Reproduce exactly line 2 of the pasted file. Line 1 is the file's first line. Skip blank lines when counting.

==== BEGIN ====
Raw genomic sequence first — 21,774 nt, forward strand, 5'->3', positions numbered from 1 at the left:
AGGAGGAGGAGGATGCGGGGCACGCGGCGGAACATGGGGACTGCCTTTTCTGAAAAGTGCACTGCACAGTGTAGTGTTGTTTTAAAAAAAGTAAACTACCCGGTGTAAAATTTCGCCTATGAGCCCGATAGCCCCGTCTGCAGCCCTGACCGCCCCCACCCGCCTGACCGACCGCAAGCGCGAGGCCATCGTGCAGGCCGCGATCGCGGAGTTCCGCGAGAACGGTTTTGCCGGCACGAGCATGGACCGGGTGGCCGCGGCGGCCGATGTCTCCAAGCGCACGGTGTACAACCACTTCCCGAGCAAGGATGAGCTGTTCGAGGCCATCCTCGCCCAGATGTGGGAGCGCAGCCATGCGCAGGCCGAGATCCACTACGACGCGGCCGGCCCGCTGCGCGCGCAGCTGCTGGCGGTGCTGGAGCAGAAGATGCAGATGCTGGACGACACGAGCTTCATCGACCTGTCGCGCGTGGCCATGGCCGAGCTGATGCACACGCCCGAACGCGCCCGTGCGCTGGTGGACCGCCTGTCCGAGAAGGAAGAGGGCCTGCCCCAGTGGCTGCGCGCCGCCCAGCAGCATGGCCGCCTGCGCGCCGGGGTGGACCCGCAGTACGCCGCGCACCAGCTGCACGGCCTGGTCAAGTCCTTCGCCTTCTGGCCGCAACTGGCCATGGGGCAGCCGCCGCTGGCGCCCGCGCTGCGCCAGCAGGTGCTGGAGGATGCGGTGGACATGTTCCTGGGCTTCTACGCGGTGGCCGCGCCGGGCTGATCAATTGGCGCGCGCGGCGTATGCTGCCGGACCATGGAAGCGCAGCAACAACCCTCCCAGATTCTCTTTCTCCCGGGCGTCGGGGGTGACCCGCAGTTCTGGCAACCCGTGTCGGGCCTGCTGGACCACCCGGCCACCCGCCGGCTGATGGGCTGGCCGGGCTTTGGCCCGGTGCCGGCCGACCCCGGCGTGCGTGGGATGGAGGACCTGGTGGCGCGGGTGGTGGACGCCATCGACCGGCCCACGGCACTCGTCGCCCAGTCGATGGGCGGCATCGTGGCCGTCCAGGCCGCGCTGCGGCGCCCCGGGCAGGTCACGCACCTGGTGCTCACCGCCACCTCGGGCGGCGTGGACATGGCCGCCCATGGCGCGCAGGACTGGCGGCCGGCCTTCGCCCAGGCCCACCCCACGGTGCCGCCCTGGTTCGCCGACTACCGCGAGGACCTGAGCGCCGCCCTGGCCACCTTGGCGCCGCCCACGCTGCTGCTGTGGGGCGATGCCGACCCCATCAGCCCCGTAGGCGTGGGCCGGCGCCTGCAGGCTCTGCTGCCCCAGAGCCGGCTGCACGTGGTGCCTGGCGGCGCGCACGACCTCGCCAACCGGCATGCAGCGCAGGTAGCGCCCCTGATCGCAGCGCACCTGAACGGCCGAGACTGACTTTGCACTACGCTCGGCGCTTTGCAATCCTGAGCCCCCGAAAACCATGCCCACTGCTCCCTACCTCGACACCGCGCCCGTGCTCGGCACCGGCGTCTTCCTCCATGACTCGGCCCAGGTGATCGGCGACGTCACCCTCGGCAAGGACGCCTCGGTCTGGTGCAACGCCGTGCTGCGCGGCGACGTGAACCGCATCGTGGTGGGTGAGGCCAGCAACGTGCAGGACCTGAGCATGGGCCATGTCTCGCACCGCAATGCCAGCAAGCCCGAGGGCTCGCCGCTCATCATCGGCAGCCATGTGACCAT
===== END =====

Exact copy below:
AGGAGGAGGAGGATGCGGGGCACGCGGCGGAACATGGGGACTGCCTTTTCTGAAAAGTGCACTGCACAGTGTAGTGTTGTTTTAAAAAAAGTAAACTACCCGGTGTAAAATTTCGCCTATGAGCCCGATAGCCCCGTCTGCAGCCCTGACCGCCCCCACCCGCCTGACCGACCGCAAGCGCGAGGCCATCGTGCAGGCCGCGATCGCGGAGTTCCGCGAGAACGGTTTTGCCGGCACGAGCATGGACCGGGTGGCCGCGGCGGCCGATGTCTCCAAGCGCACGGTGTACAACCACTTCCCGAGCAAGGATGAGCTGTTCGAGGCCATCCTCGCCCAGATGTGGGAGCGCAGCCATGCGCAGGCCGAGATCCACTACGACGCGGCCGGCCCGCTGCGCGCGCAGCTGCTGGCGGTGCTGGAGCAGAAGATGCAGATGCTGGACGACACGAGCTTCATCGACCTGTCGCGCGTGGCCATGGCCGAGCTGATGCACACGCCCGAACGCGCCCGTGCGCTGGTGGACCGCCTGTCCGAGAAGGAAGAGGGCCTGCCCCAGTGGCTGCGCGCCGCCCAGCAGCATGGCCGCCTGCGCGCCGGGGTGGACCCGCAGTACGCCGCGCACCAGCTGCACGGCCTGGTCAAGTCCTTCGCCTTCTGGCCGCAACTGGCCATGGGGCAGCCGCCGCTGGCGCCCGCGCTGCGCCAGCAGGTGCTGGAGGATGCGGTGGACATGTTCCTGGGCTTCTACGCGGTGGCCGCGCCGGGCTGATCAATTGGCGCGCGCGGCGTATGCTGCCGGACCATGGAAGCGCAGCAACAACCCTCCCAGATTCTCTTTCTCCCGGGCGTCGGGGGTGACCCGCAGTTCTGGCAACCCGTGTCGGGCCTGCTGGACCACCCGGCCACCCGCCGGCTGATGGGCTGGCCGGGCTTTGGCCCGGTGCCGGCCGACCCCGGCGTGCGTGGGATGGAGGACCTGGTGGCGCGGGTGGTGGACGCCATCGACCGGCCCACGGCACTCGTCGCCCAGTCGATGGGCGGCATCGTGGCCGTCCAGGCCGCGCTGCGGCGCCCCGGGCAGGTCACGCACCTGGTGCTCACCGCCACCTCGGGCGGCGTGGACATGGCCGCCCATGGCGCGCAGGACTGGCGGCCGGCCTTCGCCCAGGCCCACCCCACGGTGCCGCCCTGGTTCGCCGACTACCGCGAGGACCTGAGCGCCGCCCTGGCCACCTTGGCGCCGCCCACGCTGCTGCTGTGGGGCGATGCCGACCCCATCAGCCCCGTAGGCGTGGGCCGGCGCCTGCAGGCTCTGCTGCCCCAGAGCCGGCTGCACGTGGTGCCTGGCGGCGCGCACGACCTCGCCAACCGGCATGCAGCGCAGGTAGCGCCCCTGATCGCAGCGCACCTGAACGGCCGAGACTGACTTTGCACTACGCTCGGCGCTTTGCAATCCTGAGCCCCCGAAAACCATGCCCACTGCTCCCTACCTCGACACCGCGCCCGTGCTCGGCACCGGCGTCTTCCTCCATGACTCGGCCCAGGTGATCGGCGACGTCACCCTCGGCAAGGACGCCTCGGTCTGGTGCAACGCCGTGCTGCGCGGCGACGTGAACCGCATCGTGGTGGGTGAGGCCAGCAACGTGCAGGACCTGAGCATGGGCCATGTCTCGCACCGCAATGCCAGCAAGCCCGAGGGCTCGCCGCTCATCATCGGCAGCCATGTGACCAT